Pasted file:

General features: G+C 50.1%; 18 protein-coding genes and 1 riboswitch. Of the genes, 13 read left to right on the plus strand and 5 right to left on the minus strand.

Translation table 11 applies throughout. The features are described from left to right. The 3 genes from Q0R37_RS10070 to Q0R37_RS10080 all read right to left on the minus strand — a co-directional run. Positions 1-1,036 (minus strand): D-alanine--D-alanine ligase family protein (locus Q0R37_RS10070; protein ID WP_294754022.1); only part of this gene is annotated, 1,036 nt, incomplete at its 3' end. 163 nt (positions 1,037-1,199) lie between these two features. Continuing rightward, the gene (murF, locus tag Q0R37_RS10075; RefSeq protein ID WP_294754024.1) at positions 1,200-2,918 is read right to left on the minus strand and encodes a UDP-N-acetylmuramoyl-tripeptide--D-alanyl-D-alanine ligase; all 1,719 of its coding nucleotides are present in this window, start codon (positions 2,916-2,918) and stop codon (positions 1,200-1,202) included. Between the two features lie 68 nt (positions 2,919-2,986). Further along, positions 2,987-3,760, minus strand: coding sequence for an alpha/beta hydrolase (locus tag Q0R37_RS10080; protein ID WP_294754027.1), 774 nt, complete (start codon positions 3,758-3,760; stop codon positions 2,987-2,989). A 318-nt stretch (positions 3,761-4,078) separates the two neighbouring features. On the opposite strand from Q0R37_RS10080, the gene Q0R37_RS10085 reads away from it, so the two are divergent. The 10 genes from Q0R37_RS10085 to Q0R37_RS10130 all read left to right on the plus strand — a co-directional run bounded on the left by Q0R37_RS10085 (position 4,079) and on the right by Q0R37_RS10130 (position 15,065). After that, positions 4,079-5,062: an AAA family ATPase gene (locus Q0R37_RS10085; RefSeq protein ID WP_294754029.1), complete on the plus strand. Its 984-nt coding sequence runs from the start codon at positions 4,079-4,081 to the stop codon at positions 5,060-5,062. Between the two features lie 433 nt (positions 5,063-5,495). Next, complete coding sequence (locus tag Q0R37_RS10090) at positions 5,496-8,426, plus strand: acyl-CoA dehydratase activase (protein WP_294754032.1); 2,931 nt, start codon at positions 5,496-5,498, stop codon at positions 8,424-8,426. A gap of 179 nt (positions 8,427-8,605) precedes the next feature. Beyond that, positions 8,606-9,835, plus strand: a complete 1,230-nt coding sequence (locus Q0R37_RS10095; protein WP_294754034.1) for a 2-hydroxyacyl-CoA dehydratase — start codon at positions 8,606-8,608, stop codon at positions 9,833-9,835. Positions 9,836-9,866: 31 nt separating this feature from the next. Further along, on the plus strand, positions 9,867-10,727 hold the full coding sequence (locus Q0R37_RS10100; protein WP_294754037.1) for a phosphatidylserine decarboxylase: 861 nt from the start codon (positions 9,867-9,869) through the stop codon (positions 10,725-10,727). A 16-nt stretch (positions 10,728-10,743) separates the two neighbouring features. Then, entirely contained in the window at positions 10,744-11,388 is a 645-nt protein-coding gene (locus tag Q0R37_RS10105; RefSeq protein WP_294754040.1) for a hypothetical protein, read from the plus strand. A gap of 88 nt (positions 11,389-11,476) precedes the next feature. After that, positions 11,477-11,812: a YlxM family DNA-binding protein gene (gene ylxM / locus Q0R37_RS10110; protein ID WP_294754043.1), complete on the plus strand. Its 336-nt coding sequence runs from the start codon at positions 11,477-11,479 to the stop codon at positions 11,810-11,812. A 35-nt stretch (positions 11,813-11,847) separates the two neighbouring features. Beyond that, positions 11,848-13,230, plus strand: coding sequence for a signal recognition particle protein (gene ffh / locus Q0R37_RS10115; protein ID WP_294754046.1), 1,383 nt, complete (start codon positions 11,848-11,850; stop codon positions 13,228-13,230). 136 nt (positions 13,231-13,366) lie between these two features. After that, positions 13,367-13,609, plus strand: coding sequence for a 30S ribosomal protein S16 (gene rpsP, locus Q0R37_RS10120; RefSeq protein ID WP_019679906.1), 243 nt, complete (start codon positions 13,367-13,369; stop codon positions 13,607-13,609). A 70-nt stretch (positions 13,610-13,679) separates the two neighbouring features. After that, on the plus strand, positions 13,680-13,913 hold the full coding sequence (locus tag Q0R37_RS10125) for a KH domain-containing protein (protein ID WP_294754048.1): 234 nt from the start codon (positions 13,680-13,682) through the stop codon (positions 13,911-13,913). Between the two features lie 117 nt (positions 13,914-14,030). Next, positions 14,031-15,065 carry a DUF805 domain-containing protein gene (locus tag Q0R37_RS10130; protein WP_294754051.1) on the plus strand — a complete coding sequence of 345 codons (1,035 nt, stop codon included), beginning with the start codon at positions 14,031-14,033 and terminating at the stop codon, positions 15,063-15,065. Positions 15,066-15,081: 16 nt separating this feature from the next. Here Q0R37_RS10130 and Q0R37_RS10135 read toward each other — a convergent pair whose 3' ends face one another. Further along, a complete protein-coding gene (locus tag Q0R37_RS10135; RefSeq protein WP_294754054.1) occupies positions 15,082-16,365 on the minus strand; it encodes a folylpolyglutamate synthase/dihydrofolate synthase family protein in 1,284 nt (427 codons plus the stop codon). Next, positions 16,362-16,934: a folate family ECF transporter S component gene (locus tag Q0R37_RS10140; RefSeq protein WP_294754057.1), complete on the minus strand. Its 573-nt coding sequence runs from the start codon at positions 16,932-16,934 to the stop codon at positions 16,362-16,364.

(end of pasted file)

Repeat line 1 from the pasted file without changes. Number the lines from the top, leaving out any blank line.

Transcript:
General features: G+C 50.1%; 18 protein-coding genes and 1 riboswitch. Of the genes, 13 read left to right on the plus strand and 5 right to left on the minus strand.